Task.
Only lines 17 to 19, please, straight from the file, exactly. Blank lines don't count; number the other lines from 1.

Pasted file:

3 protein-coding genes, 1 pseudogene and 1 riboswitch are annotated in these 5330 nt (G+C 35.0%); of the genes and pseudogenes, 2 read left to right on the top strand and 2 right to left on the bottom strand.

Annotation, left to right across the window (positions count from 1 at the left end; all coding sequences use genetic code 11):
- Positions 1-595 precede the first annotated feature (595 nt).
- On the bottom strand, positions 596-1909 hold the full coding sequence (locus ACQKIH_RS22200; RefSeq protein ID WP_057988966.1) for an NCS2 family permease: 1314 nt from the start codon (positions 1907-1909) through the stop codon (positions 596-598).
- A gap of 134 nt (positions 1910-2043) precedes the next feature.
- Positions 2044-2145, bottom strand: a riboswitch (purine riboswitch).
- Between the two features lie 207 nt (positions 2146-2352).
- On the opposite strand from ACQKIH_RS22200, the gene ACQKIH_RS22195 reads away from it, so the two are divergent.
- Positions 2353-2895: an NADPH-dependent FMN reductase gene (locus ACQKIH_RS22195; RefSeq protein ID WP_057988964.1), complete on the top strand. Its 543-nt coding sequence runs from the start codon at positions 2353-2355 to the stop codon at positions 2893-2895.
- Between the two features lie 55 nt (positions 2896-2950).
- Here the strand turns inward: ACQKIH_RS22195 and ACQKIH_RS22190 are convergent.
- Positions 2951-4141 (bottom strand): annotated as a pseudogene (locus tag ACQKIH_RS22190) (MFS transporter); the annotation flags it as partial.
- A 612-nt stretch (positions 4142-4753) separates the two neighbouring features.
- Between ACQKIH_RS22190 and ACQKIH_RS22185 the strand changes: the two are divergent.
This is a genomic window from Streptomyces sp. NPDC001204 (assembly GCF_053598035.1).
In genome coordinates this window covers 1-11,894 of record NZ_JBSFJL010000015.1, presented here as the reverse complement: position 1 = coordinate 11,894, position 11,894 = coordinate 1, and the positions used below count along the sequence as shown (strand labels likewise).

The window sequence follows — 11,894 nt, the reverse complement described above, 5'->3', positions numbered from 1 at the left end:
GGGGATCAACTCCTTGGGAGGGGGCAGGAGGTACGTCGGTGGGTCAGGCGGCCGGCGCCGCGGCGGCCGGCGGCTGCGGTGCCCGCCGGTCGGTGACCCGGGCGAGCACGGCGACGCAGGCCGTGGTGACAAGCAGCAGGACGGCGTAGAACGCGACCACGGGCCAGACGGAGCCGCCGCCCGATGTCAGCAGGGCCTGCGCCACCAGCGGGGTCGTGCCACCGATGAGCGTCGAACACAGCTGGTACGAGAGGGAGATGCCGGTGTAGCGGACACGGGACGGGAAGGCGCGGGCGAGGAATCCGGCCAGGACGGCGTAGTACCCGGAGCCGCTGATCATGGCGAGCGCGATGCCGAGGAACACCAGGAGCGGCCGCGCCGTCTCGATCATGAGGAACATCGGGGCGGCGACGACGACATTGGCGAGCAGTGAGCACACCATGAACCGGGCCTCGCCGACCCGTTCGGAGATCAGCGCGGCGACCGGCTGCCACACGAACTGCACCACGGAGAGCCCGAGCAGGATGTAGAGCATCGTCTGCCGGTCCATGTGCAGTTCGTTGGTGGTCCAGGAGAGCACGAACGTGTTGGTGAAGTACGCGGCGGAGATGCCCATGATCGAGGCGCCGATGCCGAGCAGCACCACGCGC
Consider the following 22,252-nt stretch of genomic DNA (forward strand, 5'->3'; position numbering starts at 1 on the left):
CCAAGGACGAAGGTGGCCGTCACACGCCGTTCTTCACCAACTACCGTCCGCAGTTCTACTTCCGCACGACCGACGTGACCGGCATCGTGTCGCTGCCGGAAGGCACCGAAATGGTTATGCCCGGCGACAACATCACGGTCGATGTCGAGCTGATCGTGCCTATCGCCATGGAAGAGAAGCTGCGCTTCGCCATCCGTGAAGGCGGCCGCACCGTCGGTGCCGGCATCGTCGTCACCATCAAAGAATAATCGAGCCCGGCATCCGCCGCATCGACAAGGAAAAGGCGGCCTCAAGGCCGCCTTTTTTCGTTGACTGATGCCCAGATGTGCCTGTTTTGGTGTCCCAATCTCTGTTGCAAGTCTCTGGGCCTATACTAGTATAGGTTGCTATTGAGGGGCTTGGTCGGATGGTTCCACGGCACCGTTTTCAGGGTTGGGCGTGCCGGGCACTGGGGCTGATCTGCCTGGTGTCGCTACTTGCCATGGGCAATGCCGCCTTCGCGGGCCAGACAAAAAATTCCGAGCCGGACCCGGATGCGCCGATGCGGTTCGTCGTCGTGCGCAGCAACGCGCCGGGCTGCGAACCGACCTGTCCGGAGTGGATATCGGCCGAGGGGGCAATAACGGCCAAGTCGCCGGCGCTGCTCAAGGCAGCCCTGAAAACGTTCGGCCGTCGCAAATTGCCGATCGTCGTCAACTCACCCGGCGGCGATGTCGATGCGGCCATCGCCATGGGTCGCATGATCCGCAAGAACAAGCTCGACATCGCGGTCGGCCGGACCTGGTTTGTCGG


The window sequence follows — 11,894 nt, the reverse complement described above, 5'->3', positions numbered from 1 at the left end:
GGGGATCAACTCCTTGGGAGGGGGCAGGAGGTACGTCGGTGGGTCAGGCGGCCGGCGCCGCGGCGGCCGGCGGCTGCGGTGCCCGCCGGTCGGTGACCCGGGCGAGCACGGCGACGCAGGCCGTGGTGACAAGCAGCAGGACGGCGTAGAACGCGACCACGGGCCAGACGGAGCCGCCGCCCGATGTCAGCAGGGCCTGCGCCACCAGCGGGGTCGTGCCACCGATGAGCGTCGAACACAGCTGGTACGAGAGGGAGATGCCGGTGTAGCGGACACGGGACGGGAAGGCGCGGGCGAGGAATCCGGCCAGGACGGCGTAGTACCCGGAGCCGCTGATCATGGCGAGCGCGATGCCGAGGAACACCAGGAGCGGCCGCGCCGTCTCGATCATGAGGAACATCGGGGCGGCGACGACGACATTGGCGAGCAGTGAGCACACCATGAACCGGGCCTCGCCGACCCGTTCGGAGATCAGCGCGGCGACCGGCTGCCACACGAACTGCACCACGGAGAGCCCGAGCAGGATGTAGAGCATCGTCTGCCGGTCCATGTGCAGTTCGTTGGTGGTCCAGGAGAGCACGAACGTGTTGGTGAAGTACGCGGCGGAGATGCCCATGATCGAGGCGCCGATGCCGAGCAGCACCACGCGC
Consider the following 22,252-nt stretch of genomic DNA (forward strand, 5'->3'; position numbering starts at 1 on the left):